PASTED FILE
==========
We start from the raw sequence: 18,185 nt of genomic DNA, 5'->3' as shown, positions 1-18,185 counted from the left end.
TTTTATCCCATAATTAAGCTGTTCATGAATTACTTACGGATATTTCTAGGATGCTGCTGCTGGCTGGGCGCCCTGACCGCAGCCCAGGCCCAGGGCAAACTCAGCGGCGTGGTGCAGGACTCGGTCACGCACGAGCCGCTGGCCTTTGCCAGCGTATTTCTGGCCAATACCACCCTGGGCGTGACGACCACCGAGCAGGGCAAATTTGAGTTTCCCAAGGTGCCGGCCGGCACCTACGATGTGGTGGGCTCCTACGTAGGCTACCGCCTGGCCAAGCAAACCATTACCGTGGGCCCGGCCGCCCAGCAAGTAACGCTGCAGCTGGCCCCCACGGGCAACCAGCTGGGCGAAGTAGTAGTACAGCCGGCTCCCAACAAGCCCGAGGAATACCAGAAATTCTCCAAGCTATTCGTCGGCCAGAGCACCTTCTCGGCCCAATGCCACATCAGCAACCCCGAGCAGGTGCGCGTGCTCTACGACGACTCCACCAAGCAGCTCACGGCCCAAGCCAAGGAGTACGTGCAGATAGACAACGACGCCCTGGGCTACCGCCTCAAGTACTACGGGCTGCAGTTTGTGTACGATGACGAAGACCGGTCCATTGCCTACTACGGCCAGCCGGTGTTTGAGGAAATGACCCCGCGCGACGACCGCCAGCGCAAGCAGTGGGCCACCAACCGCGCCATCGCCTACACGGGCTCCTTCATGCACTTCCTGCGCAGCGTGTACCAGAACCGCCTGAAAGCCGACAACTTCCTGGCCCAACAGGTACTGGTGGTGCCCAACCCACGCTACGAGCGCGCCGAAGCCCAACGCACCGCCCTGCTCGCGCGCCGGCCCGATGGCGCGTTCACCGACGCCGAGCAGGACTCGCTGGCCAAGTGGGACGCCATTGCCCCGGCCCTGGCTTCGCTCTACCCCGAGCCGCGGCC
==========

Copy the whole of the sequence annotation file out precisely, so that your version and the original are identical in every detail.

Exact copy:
We start from the raw sequence: 18,185 nt of genomic DNA, 5'->3' as shown, positions 1-18,185 counted from the left end.
TTTTATCCCATAATTAAGCTGTTCATGAATTACTTACGGATATTTCTAGGATGCTGCTGCTGGCTGGGCGCCCTGACCGCAGCCCAGGCCCAGGGCAAACTCAGCGGCGTGGTGCAGGACTCGGTCACGCACGAGCCGCTGGCCTTTGCCAGCGTATTTCTGGCCAATACCACCCTGGGCGTGACGACCACCGAGCAGGGCAAATTTGAGTTTCCCAAGGTGCCGGCCGGCACCTACGATGTGGTGGGCTCCTACGTAGGCTACCGCCTGGCCAAGCAAACCATTACCGTGGGCCCGGCCGCCCAGCAAGTAACGCTGCAGCTGGCCCCCACGGGCAACCAGCTGGGCGAAGTAGTAGTACAGCCGGCTCCCAACAAGCCCGAGGAATACCAGAAATTCTCCAAGCTATTCGTCGGCCAGAGCACCTTCTCGGCCCAATGCCACATCAGCAACCCCGAGCAGGTGCGCGTGCTCTACGACGACTCCACCAAGCAGCTCACGGCCCAAGCCAAGGAGTACGTGCAGATAGACAACGACGCCCTGGGCTACCGCCTCAAGTACTACGGGCTGCAGTTTGTGTACGATGACGAAGACCGGTCCATTGCCTACTACGGCCAGCCGGTGTTTGAGGAAATGACCCCGCGCGACGACCGCCAGCGCAAGCAGTGGGCCACCAACCGCGCCATCGCCTACACGGGCTCCTTCATGCACTTCCTGCGCAGCGTGTACCAGAACCGCCTGAAAGCCGACAACTTCCTGGCCCAACAGGTACTGGTGGTGCCCAACCCACGCTACGAGCGCGCCGAAGCCCAACGCACCGCCCTGCTCGCGCGCCGGCCCGATGGCGCGTTCACCGACGCCGAGCAGGACTCGCTGGCCAAGTGGGACGCCATTGCCCCGGCCCTGGCTTCGCTCTACCCCGAGCCGCGGCC